Linkpile for Wednesday, January 11, 2012:
- A January 10, 2012 U.S. News & World Report article lists "4 Technology Must Haves for Online Students." "Most online students fall somewhere between the dial-up users and those who purchase every new gadget and device, so here are four technologies that can work for everyone."
- "'U.S. News' Sizes Up Online-Degree Programs, Without Specifying Which Is No. 1," reads the headline to a January 10, 2011 Chronicle of Higher Education article. "Unlike the magazine's annual rankings of residential colleges, which cause consternation among many administrators for reducing the value of each program into a single headline-friendly number, the new guide does not provide lists based on overall program quality; no university can claim it hosts the top online bachelor's or online master's program. Instead, U.S. News produced 'honor rolls' highlighting colleges that consistently performed well across the ranking criteria."
- An article in Tanzania's The Citizen newspaper asks. "Will your master’s get you that job?" "With the rising graduate unemployment, it’s little surprise that students want to further their education in the hope of finding employment. There are, however, growing fears in academia that the rise in fees and the stringent measures for one to benefit from the Higher Education Students' Loans Board (HESLB) schemes will leave students unable to afford a postgraduate education."
- Via National Public Radio comes a New Republic article announcing "Belt Tightening on College Costs." "Over the last three decades, through good economic times and bad, one of the few constants in American life has been the relentless rise in the price of higher education. The numbers are stark: According to the non-profit College Board, public four-year universities raised tuition and fees by 8.3 percent this year, more than double the rate of inflation. This was typical: Over the last decade, public university tuition grew by an average of 5.6 percent above inflation every year.And the problem is also getting worse: In the 1990s, the annual real increase was 3.2 percent. In the 1980s, it was 4.5 percent."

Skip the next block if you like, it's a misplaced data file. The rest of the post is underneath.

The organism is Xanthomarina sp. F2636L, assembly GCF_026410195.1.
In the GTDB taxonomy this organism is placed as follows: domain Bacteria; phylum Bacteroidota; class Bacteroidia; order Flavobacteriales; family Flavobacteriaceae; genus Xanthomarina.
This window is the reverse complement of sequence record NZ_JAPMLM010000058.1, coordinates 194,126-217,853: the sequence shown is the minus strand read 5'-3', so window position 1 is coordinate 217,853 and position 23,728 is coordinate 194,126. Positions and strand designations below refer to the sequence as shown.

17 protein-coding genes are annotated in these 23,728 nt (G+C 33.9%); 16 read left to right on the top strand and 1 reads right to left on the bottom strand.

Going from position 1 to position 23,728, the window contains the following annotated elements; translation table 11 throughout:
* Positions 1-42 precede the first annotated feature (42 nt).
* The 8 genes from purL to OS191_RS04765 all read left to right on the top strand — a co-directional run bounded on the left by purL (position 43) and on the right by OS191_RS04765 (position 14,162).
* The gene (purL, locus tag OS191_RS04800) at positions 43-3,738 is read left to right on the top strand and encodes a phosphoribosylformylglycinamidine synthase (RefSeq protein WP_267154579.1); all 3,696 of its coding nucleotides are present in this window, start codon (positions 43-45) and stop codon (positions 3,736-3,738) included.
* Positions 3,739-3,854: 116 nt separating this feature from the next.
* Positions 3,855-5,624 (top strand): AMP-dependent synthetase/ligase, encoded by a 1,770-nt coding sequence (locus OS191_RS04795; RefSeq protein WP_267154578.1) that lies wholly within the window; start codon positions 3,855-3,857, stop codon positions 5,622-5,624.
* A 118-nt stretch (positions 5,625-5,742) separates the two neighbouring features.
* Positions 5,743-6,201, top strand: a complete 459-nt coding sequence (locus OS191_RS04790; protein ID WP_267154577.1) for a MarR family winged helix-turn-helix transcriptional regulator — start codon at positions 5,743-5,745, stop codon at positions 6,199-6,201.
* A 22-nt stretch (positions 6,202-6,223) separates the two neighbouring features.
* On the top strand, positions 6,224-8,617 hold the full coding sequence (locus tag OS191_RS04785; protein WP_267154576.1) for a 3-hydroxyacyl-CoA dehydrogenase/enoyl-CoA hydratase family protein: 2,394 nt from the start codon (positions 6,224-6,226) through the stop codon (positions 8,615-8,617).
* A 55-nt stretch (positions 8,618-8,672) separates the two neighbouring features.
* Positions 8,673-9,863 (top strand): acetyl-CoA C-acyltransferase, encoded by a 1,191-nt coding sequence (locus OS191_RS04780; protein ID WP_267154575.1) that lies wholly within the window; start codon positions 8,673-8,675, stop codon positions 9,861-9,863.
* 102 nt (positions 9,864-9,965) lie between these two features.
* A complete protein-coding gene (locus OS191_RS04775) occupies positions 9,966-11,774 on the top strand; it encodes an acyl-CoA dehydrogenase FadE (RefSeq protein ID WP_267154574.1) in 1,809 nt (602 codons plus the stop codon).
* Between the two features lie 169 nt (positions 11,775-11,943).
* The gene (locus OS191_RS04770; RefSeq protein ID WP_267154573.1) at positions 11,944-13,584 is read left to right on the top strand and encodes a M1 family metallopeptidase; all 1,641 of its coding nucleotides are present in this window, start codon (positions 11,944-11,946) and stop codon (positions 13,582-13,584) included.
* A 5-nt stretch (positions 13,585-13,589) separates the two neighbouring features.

- A January 9, 2012 Technorati article brings startling news of "Fastest Growing Student Loan Debt Among Middle Aged." "The most talked about student loan debt group is the younger generation but for the past three years the middle aged group has been consistently growing more debt than any other group. Reuters reports that 'middle-aged borrowers are piling up student debt faster than any other age group.'"
- A January 9, 2012 Time Moneyland article asks, "For-Profit Schools: 'Agile Predators' or Just Business Savvy?" "Despite such dismal outcomes for for-profit students, the study didn’t entirely write off these institutions, which range from institutions like the online University of Phoenix, which enrolled 532,000 students in the 2008-09 school year, to smaller certificate programs. Because these institutions provide training in a specific vocation or trade, they often provide a more direct route to a career than general education and liberal arts programs. They are highly-attuned to changes in the marketplace and are quick to respond by opening new schools, hire faculty and add programs in growing fields. As such, the industry is booming. For-profits are the fastest growing part of the U.S. higher education system, with enrollment increasing from just 18,333 in 1970 to 1.85 million in 2009."
- A dismal new year? "Rates of Decline: Ballooning Tuition and Mounting Debt the Trend for 2012." "Interest rates for student loans have crept up to percentages that equal and sometimes surpass those attached to loans for homes and automobiles, and, most significantly, tuition rates have sailed upward at an astonishing rate. These factors have combined to push college out of reach of a great many citizens who, had they been born earlier, would very likely have been able to attend. Indeed, in terms of education, upward mobility, and other related facets of the so-called 'American dream,' the post-9/11 U.S. has begun to resemble its younger pre-World War II self."